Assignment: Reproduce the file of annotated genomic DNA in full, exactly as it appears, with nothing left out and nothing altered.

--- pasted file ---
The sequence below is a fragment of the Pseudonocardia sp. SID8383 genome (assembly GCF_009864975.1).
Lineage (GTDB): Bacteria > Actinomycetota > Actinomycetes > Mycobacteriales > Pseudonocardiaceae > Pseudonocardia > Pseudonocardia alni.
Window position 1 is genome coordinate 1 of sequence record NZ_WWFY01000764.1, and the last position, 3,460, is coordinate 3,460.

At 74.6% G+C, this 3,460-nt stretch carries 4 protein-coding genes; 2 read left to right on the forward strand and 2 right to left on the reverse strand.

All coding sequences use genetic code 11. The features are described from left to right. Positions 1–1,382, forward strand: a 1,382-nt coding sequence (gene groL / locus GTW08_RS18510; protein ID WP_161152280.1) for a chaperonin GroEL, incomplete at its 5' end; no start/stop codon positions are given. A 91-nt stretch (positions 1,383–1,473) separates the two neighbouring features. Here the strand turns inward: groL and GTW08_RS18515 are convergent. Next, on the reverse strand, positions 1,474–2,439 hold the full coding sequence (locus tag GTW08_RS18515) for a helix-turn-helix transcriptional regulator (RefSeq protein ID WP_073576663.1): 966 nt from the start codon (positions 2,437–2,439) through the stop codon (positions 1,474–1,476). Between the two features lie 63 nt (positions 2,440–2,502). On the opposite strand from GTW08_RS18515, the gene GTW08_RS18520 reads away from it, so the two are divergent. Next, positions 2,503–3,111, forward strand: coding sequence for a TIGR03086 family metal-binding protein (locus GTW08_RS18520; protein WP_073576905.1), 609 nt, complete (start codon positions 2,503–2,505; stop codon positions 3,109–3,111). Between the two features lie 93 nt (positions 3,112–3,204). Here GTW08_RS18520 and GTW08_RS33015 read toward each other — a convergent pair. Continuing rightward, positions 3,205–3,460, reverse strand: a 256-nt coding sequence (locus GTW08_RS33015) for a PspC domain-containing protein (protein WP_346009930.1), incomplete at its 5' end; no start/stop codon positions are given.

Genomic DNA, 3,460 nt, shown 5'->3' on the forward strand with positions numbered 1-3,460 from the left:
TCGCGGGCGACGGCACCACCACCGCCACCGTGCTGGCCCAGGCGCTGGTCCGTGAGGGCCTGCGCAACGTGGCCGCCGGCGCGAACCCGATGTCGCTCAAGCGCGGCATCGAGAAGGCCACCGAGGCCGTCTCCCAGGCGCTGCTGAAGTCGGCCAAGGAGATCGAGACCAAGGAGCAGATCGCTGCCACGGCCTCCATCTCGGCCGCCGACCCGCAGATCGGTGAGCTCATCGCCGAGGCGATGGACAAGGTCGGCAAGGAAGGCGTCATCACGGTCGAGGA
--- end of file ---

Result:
The sequence below is a fragment of the Pseudonocardia sp. SID8383 genome (assembly GCF_009864975.1).
Lineage (GTDB): Bacteria > Actinomycetota > Actinomycetes > Mycobacteriales > Pseudonocardiaceae > Pseudonocardia > Pseudonocardia alni.
Window position 1 is genome coordinate 1 of sequence record NZ_WWFY01000764.1, and the last position, 3,460, is coordinate 3,460.

At 74.6% G+C, this 3,460-nt stretch carries 4 protein-coding genes; 2 read left to right on the forward strand and 2 right to left on the reverse strand.

All coding sequences use genetic code 11. The features are described from left to right. Positions 1–1,382, forward strand: a 1,382-nt coding sequence (gene groL / locus GTW08_RS18510; protein ID WP_161152280.1) for a chaperonin GroEL, incomplete at its 5' end; no start/stop codon positions are given. A 91-nt stretch (positions 1,383–1,473) separates the two neighbouring features. Here the strand turns inward: groL and GTW08_RS18515 are convergent. Next, on the reverse strand, positions 1,474–2,439 hold the full coding sequence (locus tag GTW08_RS18515) for a helix-turn-helix transcriptional regulator (RefSeq protein ID WP_073576663.1): 966 nt from the start codon (positions 2,437–2,439) through the stop codon (positions 1,474–1,476). Between the two features lie 63 nt (positions 2,440–2,502). On the opposite strand from GTW08_RS18515, the gene GTW08_RS18520 reads away from it, so the two are divergent. Next, positions 2,503–3,111, forward strand: coding sequence for a TIGR03086 family metal-binding protein (locus GTW08_RS18520; protein WP_073576905.1), 609 nt, complete (start codon positions 2,503–2,505; stop codon positions 3,109–3,111). Between the two features lie 93 nt (positions 3,112–3,204). Here GTW08_RS18520 and GTW08_RS33015 read toward each other — a convergent pair. Continuing rightward, positions 3,205–3,460, reverse strand: a 256-nt coding sequence (locus GTW08_RS33015) for a PspC domain-containing protein (protein WP_346009930.1), incomplete at its 5' end; no start/stop codon positions are given.

Genomic DNA, 3,460 nt, shown 5'->3' on the forward strand with positions numbered 1-3,460 from the left:
TCGCGGGCGACGGCACCACCACCGCCACCGTGCTGGCCCAGGCGCTGGTCCGTGAGGGCCTGCGCAACGTGGCCGCCGGCGCGAACCCGATGTCGCTCAAGCGCGGCATCGAGAAGGCCACCGAGGCCGTCTCCCAGGCGCTGCTGAAGTCGGCCAAGGAGATCGAGACCAAGGAGCAGATCGCTGCCACGGCCTCCATCTCGGCCGCCGACCCGCAGATCGGTGAGCTCATCGCCGAGGCGATGGACAAGGTCGGCAAGGAAGGCGTCATCACGGTCGAGGA